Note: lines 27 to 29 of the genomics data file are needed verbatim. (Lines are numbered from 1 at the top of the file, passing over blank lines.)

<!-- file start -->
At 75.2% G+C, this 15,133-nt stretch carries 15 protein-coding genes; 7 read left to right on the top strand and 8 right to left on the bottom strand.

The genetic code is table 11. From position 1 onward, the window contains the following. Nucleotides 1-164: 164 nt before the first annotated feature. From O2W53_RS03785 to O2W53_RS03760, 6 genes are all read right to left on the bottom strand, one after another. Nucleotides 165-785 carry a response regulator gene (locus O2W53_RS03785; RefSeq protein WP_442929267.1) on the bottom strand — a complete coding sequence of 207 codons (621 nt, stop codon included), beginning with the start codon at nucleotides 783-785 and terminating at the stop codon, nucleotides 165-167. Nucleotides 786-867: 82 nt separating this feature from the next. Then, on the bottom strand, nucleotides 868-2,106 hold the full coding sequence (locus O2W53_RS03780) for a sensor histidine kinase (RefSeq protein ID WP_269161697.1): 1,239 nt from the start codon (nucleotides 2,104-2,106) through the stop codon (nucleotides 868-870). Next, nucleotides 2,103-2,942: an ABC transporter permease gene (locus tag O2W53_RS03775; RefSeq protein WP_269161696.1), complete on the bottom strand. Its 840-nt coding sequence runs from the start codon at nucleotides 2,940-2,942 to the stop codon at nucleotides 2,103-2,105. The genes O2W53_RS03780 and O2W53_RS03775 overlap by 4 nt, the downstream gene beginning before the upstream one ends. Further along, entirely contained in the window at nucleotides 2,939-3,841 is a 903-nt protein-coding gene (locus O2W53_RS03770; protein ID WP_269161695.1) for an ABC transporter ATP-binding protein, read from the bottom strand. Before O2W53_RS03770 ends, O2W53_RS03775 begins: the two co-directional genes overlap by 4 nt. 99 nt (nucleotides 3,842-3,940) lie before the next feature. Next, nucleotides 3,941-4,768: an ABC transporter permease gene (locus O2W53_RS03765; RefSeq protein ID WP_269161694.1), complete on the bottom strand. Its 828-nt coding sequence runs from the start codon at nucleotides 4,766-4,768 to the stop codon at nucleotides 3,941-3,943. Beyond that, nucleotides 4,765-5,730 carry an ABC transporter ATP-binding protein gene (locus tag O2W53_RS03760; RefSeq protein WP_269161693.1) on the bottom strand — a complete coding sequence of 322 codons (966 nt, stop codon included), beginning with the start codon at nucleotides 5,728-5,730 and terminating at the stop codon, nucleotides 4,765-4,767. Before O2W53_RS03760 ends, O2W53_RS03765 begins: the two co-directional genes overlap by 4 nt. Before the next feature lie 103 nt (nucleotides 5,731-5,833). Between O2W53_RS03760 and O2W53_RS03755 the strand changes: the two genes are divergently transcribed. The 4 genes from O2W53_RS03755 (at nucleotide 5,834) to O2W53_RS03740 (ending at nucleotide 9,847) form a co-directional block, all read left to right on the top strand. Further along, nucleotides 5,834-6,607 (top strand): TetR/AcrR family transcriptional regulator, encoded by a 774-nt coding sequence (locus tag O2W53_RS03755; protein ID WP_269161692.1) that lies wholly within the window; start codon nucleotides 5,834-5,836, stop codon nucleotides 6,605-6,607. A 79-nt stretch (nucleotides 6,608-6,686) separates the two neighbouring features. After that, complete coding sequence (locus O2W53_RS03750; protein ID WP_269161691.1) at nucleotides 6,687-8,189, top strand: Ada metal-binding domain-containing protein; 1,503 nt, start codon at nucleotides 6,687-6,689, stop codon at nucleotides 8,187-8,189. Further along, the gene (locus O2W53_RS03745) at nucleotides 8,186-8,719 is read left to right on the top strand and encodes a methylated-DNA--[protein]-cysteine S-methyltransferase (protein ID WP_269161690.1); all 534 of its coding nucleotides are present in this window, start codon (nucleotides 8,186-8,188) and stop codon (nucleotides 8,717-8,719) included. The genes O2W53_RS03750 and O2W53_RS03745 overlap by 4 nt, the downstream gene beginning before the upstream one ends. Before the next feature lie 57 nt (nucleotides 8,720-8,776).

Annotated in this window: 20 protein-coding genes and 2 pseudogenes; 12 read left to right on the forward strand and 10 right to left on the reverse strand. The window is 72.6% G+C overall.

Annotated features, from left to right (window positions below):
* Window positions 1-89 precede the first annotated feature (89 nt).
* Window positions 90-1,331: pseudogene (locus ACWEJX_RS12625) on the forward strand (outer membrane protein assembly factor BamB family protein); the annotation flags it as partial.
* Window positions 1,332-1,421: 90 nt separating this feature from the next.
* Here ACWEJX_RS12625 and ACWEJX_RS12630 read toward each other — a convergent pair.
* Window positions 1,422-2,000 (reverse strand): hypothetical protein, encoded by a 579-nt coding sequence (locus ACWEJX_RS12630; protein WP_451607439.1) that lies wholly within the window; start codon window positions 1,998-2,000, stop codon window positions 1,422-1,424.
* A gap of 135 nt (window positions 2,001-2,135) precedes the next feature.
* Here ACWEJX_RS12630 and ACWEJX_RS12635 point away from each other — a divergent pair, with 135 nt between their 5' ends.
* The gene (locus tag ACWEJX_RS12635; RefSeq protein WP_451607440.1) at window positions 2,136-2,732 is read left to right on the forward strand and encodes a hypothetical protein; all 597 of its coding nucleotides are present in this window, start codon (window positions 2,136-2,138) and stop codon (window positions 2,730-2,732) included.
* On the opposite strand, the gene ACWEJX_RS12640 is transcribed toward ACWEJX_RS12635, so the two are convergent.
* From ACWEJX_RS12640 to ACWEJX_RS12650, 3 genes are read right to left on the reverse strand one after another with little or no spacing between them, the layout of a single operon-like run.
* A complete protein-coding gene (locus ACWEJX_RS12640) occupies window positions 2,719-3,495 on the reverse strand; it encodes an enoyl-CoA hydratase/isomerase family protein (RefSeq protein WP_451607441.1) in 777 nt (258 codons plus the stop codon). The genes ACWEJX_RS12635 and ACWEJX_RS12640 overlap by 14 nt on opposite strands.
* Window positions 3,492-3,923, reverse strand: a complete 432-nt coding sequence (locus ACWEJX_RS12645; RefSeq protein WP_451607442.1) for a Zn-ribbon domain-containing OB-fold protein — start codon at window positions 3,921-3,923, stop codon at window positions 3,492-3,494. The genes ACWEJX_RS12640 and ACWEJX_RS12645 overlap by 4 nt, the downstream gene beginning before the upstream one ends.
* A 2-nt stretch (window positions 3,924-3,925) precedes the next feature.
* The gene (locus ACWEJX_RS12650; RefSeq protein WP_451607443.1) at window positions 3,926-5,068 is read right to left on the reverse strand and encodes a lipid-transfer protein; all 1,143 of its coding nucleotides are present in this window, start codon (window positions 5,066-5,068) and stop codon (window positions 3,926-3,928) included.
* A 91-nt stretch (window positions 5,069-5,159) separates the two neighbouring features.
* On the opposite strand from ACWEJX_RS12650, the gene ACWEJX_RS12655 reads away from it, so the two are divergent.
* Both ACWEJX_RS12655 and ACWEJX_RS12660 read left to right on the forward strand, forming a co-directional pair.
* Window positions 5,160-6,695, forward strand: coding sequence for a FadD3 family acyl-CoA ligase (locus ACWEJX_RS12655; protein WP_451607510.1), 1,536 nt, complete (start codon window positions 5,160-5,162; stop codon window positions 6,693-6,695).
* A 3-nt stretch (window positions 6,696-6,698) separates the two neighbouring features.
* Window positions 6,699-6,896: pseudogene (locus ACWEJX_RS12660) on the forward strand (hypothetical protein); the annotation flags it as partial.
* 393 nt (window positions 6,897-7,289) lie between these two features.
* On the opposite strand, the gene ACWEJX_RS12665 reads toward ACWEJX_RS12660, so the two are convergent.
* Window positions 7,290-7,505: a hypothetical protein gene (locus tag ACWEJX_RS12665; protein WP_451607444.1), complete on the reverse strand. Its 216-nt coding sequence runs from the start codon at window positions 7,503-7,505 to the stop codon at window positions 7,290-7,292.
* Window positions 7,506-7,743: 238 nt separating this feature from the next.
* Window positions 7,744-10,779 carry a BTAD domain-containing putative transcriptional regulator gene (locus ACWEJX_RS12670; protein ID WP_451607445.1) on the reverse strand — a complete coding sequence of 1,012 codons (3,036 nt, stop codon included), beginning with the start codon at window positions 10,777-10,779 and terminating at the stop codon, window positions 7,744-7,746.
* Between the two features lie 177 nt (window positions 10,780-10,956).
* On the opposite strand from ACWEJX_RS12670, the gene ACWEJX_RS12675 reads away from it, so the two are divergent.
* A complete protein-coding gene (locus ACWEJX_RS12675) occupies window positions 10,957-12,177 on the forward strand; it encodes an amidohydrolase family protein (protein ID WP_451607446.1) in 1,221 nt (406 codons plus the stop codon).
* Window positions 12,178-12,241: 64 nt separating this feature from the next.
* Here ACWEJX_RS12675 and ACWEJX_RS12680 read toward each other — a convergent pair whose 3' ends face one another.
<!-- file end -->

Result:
* Window positions 7,290-7,505: a hypothetical protein gene (locus tag ACWEJX_RS12665; protein WP_451607444.1), complete on the reverse strand. Its 216-nt coding sequence runs from the start codon at window positions 7,503-7,505 to the stop codon at window positions 7,290-7,292.
* Window positions 7,506-7,743: 238 nt separating this feature from the next.
* Window positions 7,744-10,779 carry a BTAD domain-containing putative transcriptional regulator gene (locus ACWEJX_RS12670; protein ID WP_451607445.1) on the reverse strand — a complete coding sequence of 1,012 codons (3,036 nt, stop codon included), beginning with the start codon at window positions 10,777-10,779 and terminating at the stop codon, window positions 7,744-7,746.